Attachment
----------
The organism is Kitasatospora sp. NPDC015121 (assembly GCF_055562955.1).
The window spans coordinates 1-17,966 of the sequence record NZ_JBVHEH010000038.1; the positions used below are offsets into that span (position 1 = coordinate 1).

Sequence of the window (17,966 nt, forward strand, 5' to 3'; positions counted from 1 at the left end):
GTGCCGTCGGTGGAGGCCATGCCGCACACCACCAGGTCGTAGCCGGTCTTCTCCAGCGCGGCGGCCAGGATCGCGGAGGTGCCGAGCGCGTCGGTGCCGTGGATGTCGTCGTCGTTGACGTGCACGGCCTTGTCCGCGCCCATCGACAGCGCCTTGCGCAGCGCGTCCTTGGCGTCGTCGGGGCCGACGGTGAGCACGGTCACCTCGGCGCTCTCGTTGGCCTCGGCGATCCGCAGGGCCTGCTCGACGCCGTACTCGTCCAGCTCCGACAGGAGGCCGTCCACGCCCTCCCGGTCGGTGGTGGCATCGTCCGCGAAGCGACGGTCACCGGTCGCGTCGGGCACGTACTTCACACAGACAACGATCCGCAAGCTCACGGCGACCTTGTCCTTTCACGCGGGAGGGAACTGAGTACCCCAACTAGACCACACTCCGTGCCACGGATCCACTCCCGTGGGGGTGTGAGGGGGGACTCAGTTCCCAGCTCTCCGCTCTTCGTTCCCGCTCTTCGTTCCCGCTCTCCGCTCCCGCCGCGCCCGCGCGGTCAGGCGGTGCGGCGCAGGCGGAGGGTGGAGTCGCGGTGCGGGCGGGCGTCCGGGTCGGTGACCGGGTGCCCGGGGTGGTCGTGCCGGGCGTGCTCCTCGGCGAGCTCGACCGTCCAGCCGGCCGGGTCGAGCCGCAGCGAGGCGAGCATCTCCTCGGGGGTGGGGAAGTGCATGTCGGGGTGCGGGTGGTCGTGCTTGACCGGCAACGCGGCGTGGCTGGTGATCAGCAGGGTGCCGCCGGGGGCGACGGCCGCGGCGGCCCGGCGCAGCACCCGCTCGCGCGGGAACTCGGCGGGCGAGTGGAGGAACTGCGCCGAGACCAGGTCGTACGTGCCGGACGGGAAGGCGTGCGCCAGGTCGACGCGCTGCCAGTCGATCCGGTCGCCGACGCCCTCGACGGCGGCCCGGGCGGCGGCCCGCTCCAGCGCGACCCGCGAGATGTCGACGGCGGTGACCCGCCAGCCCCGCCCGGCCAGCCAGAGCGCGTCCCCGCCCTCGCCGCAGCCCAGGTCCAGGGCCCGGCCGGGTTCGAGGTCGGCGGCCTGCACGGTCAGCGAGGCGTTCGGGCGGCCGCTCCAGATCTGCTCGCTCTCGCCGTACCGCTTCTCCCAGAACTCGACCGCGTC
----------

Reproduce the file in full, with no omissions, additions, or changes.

The organism is Kitasatospora sp. NPDC015121 (assembly GCF_055562955.1).
The window spans coordinates 1-17,966 of the sequence record NZ_JBVHEH010000038.1; the positions used below are offsets into that span (position 1 = coordinate 1).

Sequence of the window (17,966 nt, forward strand, 5' to 3'; positions counted from 1 at the left end):
GTGCCGTCGGTGGAGGCCATGCCGCACACCACCAGGTCGTAGCCGGTCTTCTCCAGCGCGGCGGCCAGGATCGCGGAGGTGCCGAGCGCGTCGGTGCCGTGGATGTCGTCGTCGTTGACGTGCACGGCCTTGTCCGCGCCCATCGACAGCGCCTTGCGCAGCGCGTCCTTGGCGTCGTCGGGGCCGACGGTGAGCACGGTCACCTCGGCGCTCTCGTTGGCCTCGGCGATCCGCAGGGCCTGCTCGACGCCGTACTCGTCCAGCTCCGACAGGAGGCCGTCCACGCCCTCCCGGTCGGTGGTGGCATCGTCCGCGAAGCGACGGTCACCGGTCGCGTCGGGCACGTACTTCACACAGACAACGATCCGCAAGCTCACGGCGACCTTGTCCTTTCACGCGGGAGGGAACTGAGTACCCCAACTAGACCACACTCCGTGCCACGGATCCACTCCCGTGGGGGTGTGAGGGGGGACTCAGTTCCCAGCTCTCCGCTCTTCGTTCCCGCTCTTCGTTCCCGCTCTCCGCTCCCGCCGCGCCCGCGCGGTCAGGCGGTGCGGCGCAGGCGGAGGGTGGAGTCGCGGTGCGGGCGGGCGTCCGGGTCGGTGACCGGGTGCCCGGGGTGGTCGTGCCGGGCGTGCTCCTCGGCGAGCTCGACCGTCCAGCCGGCCGGGTCGAGCCGCAGCGAGGCGAGCATCTCCTCGGGGGTGGGGAAGTGCATGTCGGGGTGCGGGTGGTCGTGCTTGACCGGCAACGCGGCGTGGCTGGTGATCAGCAGGGTGCCGCCGGGGGCGACGGCCGCGGCGGCCCGGCGCAGCACCCGCTCGCGCGGGAACTCGGCGGGCGAGTGGAGGAACTGCGCCGAGACCAGGTCGTACGTGCCGGACGGGAAGGCGTGCGCCAGGTCGACGCGCTGCCAGTCGATCCGGTCGCCGACGCCCTCGACGGCGGCCCGGGCGGCGGCCCGCTCCAGCGCGACCCGCGAGATGTCGACGGCGGTGACCCGCCAGCCCCGCCCGGCCAGCCAGAGCGCGTCCCCGCCCTCGCCGCAGCCCAGGTCCAGGGCCCGGCCGGGTTCGAGGTCGGCGGCCTGCACGGTCAGCGAGGCGTTCGGGCGGCCGCTCCAGATCTGCTCGCTCTCGCCGTACCGCTTCTCCCAGAACTCGACCGCGTC